California is toying with the idea of putting an initiative on the 2012 state ballot that would require the labeling of GMO-based ingredients in food.
Thanks to an organization known as LabelGMOs, the controversial issue of outing GMO ingredients could be placed in the hands of local voters.
California wants to put GMO labeling on 2012 ballot
After the state of California reviews the initiative for 40-60 days, it will send the proposal back to the LabelGMOs group.
The organization then has 150 days to gather the 504,760 qualifying signatures required to place the measure on the ballot for voters.
However, experts say LabelGMOs will need to accrue approximately 750,000 – 800,000 total signatures.
Although the state has yet to return the proposal, LabelGMOs has decided to hit the ground running by organizing an early drive for signatures.
Here are two of the main advocates of the GMO initiative discussing the impact it could have:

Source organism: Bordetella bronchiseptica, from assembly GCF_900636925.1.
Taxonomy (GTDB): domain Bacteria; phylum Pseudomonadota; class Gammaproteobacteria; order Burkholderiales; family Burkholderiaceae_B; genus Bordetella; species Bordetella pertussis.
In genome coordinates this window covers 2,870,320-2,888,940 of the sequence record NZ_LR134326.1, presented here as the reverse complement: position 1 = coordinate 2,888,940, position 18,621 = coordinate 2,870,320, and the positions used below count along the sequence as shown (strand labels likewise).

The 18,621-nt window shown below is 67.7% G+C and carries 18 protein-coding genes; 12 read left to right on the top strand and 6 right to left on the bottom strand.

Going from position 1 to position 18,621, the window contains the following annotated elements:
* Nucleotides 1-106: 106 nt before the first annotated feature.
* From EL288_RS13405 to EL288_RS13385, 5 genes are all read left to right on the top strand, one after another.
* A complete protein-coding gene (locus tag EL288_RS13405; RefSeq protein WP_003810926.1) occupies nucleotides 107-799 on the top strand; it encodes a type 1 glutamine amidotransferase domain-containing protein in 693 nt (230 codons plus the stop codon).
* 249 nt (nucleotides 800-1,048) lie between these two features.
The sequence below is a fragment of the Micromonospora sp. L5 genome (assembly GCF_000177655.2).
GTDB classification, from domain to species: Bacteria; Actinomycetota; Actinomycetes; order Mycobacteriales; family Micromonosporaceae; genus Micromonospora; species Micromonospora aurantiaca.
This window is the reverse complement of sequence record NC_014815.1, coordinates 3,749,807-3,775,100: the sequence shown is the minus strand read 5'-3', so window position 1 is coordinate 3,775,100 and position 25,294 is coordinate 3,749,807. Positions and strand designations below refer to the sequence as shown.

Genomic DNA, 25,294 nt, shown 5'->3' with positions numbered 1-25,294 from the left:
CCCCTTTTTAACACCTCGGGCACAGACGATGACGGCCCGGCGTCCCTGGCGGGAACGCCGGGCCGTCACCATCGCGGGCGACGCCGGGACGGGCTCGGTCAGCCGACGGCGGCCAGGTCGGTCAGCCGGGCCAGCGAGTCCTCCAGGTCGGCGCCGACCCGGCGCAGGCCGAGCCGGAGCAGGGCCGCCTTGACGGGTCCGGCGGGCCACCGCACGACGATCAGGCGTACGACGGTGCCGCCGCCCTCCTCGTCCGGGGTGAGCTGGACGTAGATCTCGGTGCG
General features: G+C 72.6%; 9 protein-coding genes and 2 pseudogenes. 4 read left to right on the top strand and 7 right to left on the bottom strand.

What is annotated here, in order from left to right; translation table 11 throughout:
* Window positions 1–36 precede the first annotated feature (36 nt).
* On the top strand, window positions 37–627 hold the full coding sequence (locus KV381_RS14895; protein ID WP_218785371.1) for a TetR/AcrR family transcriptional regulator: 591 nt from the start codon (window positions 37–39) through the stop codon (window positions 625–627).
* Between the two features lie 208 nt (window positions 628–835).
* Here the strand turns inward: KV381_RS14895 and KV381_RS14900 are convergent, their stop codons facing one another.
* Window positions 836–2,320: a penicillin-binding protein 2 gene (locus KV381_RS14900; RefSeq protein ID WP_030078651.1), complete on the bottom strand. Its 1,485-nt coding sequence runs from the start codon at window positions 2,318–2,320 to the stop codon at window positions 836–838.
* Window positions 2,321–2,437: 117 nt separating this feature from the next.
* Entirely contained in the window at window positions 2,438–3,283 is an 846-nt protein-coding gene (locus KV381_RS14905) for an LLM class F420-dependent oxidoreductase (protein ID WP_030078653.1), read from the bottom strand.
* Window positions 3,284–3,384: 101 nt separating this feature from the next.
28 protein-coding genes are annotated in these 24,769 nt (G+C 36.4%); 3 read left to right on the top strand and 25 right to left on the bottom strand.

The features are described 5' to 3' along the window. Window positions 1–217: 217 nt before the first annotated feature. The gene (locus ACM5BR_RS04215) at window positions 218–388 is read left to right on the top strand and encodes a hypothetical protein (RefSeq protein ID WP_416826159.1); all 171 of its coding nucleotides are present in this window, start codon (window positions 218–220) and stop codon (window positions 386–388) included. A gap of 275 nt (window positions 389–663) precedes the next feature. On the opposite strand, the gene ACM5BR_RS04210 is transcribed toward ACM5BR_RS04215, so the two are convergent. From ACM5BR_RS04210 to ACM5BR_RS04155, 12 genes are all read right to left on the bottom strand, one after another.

Natural News speculates the initiative could potentially be a death blow to GMOs – at least in California. They also believe labeling is basically a ban on GMOs because most consumers probably won’t buy GM ingredients once they find out they are included in conventional foods.
Here are a few more quick facts about the California GMO initiative:
- GMOs are only continuing to be grown and sold today because consumers have been prevented from understanding the GMO ingredients in their foods.
- 75% of all non-organic processed foods in grocery stores today contain genetically engineered ingredients.
- 90% – 95% of Americans want to know which foods contain GMOs.
- The GMO industry is already gearing up to fight this ballot initiative and plans to spread rhetoric about GMOs such as “GMOs are necessary to feed the world” or “genetically engineered crops are perfectly safe!”
This initiative, if approved, would likely force health food retailers like Whole Foods and Trader Joe’s to reformulate their own products and inventory to remove GMOs. This could potentially lead to a huge shift in the economics of the food economy.
Instead of cutting corners by using cheaper and easier to get GMO components in their food, companies would have to rely on traditional ingredients again. It will definitely be a cost issue for them, and surely they won’t be happy that their government approved laziness (via GMOs) could be coming to an end in California.